The five key questions for this year's Celtic AGM
If you thought the international break would spare you from boardroom politics at Celtic, think again; it’s AGM time.
This one in particular should be a doozy. In a calendar year where the spotlight has been on the Celtic board, the usually rowdy AGM takes on extra importance.
While there’s been a feel-good factor about the team in recent months, the governing of the club has raised a smorgasbord of questions. Meanwhile, the Celtic hierarchy aren’t exactly the most forthcoming.
Between finishing a season trophy-less (discounting the delayed 2020 Scottish Cup Final), losing a manager and several recruitment staff, hiring a big name CEO who quickly departed and other issues, there’s a lot to discuss.
The board landed a significant favourite in Ange Postecoglou. Not only that, the “risky” hire led to the Celtic careers of several fascinating, popular players. From Joe Hart to Jota, Kyogo to Abada, there are a new band of brothers on the hallowed Paradise turf.
Yet, if you polled the Celtic support about the board, we’re sure the majority would say they’re unhappy with them. And there’s very good reason for that.
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It all kicks off at 11.30am today. And if we were there, here are the questions we’d be asking the Celtic board at this year’s AGM.
Celtic AGM: What was the real story with Dom McKay, and what of Michael Nicholson?
Given the fanfare and promises that arrived with Dom McKay, his swift departure opened up countless questions.
Only lasting 2 and a half months into what was meant to be a bold new tenure, McKay was out quickly. Of course, he was unveiled with Ange Postecoglou; so the immediate question was about their dynamic, and how Ange felt.
The Celtic boss gave those questions short shrift. But a lot of what McKay offered supporters gave some hope. For all we’d won over recent years, the set-up of the club still felt old-fashioned, stuck in the past.
Does what McKay talked about ring true of the whole board? Is “modernisation”, however nebulous and ill-defined as it is, still a focus? And will acting CEO Michael Nicholson be entrusted to carry out a transformational period in the long-term?
It’s an important position, especially where shareholders are concerned. Who’s at the wheel, so to speak?
Celtic AGM: Will Bernard Higgins be employed by the club despite fan protest?
One of the more controversial topics sure to crop up at the Celtic AGM, Bernard Higgins’ potential hiring by the club for a security role is a hot-button issue.
Higgins, of course, was intimately involved in the now-scrapped OBFA (Scotland) Act. The Assistant Chief Constable, responsible for the actual act of carrying out the bill, became enormously unpopular with Celtic supporters, and football fans more broadly.
There were, of course, fan protests both home and away. It would be seen as a significant betrayal from the club to hire someone so deeply entwined with an ugly era in Scottish football.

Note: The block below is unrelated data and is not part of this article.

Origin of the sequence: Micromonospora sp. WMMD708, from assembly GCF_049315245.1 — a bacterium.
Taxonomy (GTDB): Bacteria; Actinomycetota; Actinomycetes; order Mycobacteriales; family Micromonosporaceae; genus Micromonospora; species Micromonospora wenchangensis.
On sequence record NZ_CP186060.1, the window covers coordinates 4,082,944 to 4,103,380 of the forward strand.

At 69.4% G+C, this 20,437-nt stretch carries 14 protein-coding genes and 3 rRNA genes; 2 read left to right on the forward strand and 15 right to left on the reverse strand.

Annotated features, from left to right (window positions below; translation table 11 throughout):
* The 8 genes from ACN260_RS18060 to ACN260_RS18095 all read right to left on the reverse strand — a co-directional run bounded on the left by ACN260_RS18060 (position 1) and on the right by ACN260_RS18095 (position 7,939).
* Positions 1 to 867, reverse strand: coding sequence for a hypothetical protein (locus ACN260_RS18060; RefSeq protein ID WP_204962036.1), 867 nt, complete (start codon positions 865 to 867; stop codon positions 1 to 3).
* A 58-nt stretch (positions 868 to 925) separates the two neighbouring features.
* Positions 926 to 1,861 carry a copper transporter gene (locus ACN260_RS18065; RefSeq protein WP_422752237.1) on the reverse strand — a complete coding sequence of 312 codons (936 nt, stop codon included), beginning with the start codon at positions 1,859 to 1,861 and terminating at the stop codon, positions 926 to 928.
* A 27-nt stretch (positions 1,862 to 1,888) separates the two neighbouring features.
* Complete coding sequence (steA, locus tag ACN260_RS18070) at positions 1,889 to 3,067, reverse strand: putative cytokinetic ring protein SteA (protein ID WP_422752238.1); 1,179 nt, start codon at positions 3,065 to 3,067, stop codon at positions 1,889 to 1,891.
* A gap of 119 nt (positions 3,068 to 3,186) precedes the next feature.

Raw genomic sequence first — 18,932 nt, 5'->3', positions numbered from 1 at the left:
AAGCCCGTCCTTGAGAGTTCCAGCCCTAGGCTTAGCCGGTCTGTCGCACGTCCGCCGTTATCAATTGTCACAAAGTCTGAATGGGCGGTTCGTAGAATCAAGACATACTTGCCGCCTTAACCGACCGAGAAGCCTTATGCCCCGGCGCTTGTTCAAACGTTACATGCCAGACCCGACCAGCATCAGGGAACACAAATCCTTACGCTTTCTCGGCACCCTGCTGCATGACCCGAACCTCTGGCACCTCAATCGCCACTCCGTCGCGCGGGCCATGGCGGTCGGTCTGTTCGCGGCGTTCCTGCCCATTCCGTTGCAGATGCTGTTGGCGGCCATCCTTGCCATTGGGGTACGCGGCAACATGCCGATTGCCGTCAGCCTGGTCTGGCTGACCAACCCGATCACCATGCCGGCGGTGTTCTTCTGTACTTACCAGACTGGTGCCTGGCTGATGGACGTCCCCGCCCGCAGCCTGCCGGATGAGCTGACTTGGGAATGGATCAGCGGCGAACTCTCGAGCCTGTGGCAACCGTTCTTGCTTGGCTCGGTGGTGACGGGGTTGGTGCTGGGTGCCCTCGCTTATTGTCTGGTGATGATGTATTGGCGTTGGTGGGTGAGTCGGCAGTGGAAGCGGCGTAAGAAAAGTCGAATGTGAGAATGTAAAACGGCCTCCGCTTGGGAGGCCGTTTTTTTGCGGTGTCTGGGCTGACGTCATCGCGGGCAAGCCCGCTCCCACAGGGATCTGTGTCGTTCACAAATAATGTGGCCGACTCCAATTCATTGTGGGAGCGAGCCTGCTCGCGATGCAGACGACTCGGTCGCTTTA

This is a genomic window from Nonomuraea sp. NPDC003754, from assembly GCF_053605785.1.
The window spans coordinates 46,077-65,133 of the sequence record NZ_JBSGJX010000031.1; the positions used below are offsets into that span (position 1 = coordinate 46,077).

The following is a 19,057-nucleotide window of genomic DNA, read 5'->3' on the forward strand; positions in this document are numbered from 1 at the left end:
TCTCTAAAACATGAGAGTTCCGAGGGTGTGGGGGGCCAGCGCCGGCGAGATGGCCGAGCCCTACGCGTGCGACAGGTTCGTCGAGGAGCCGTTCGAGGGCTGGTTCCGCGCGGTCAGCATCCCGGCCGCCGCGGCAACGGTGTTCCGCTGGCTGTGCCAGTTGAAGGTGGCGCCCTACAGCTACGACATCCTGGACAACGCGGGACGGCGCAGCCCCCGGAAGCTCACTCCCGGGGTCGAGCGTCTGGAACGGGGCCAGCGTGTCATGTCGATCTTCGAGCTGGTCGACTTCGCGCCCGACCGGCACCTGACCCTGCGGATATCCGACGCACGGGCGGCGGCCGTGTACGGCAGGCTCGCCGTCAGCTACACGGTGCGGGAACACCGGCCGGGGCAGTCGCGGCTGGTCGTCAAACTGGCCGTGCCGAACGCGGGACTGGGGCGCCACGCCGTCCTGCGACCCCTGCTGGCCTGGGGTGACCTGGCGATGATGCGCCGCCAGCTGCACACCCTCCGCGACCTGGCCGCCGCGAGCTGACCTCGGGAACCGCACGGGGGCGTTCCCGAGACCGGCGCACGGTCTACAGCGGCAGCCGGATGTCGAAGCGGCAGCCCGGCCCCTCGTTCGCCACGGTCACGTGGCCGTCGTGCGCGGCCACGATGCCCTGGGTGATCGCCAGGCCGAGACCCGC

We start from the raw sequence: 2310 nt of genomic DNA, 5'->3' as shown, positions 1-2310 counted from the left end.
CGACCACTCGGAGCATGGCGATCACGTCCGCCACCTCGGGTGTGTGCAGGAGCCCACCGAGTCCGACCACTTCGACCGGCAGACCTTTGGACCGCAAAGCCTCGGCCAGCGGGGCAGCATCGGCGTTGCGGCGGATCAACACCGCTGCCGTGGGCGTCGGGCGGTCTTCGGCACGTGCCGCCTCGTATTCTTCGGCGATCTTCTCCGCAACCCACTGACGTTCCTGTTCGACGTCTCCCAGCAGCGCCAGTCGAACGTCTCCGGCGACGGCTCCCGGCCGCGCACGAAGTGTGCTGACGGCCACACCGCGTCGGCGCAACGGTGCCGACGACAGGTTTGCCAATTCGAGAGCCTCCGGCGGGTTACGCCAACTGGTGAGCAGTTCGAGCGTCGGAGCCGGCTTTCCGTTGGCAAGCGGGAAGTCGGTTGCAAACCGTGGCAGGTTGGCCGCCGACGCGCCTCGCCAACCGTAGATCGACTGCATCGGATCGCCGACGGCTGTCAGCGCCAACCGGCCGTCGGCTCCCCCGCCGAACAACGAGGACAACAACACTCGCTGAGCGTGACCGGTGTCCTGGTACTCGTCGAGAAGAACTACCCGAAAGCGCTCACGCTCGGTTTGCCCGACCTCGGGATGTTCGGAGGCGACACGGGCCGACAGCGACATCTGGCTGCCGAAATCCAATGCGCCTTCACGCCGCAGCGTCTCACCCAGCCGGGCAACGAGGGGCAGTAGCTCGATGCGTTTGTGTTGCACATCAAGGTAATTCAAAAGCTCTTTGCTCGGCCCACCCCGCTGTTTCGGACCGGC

So, straight shooting; is Bernard Higgins taking up a role with Celtic Football Club?
Celtic AGM: How did the club let Rangers stop 10IAR?
In truth, Celtic lost 10IAR as much as Rangers stopped it. Through sheer, colossal mismanagement, patchy recruitment and letting Neil Lennon keep his job too long, Celtic squandered a chance at immortality.
So, in plain terms; why didn’t the Celtic board act sooner? Why wasn’t the league title more of a priority, and why – if Neil Lennon was their man – wasn’t the manager backed in terms of key staff?
The 20-21 season is worth hours of meetings in itself. Primarily though, why wasn’t last year’s Celtic squad better equipped and managed to achieve something that would’ve meant so much to supporters?
It was shocking. And when fans were rightly angry about it, they were scapegoated.
Would the board now agree that Neil Lennon was kept on too long, fans were right, and it was a shocking dereliction of duty from the club’s suits? Of course they won’t – but getting some explanations would be useful.
What about the Celtic recruitment department?
Nick Hammond is away. Gary Penrice is away.
So, quite simply: who’s in charge of identifying talents for the Celtic first-team and beyond?
This isn’t to say the summer was a failure or anything like it.
As transfer windows go, it was a roaring success; key positions were filled, new fan favourites were added, and a sprinkling of B Team stars look good value to become very decent players.
Who’s driving that, though? Is it former Arsenal scout Jay Lefevre? Or is Ange Postecoglou primarily responsible for picking out targets?
Clearly, the club are lacking numbers in that department. Is Ange getting the backing he needs, on that front?
What other infrastructure plans do the club have?
With Barrowfield being developed, and Glasgow City Council giving the green light, things look positive off the pitch. At least, in terms of guaranteeing the club infrastructure for the future.
Covid-19 will definitely have hampered other plans, though. What’s happening with the hotel [Glasgow Times]? Are there any plans over the next 10 years with regards to Celtic Park, specifically the South Stand?
This is not a question borne from anger or disappointment. Rather, it’s checking what the long-term vision is for the club in terms of building projects, maintaining a profitable future and expanding facilities for both players and supporters.
Obviously, Champions League money will be important in anything we do going forward. Winning the league, then, has to be the priority.
But shareholders will be keen to know what else is in the works for the next generation of players and fans.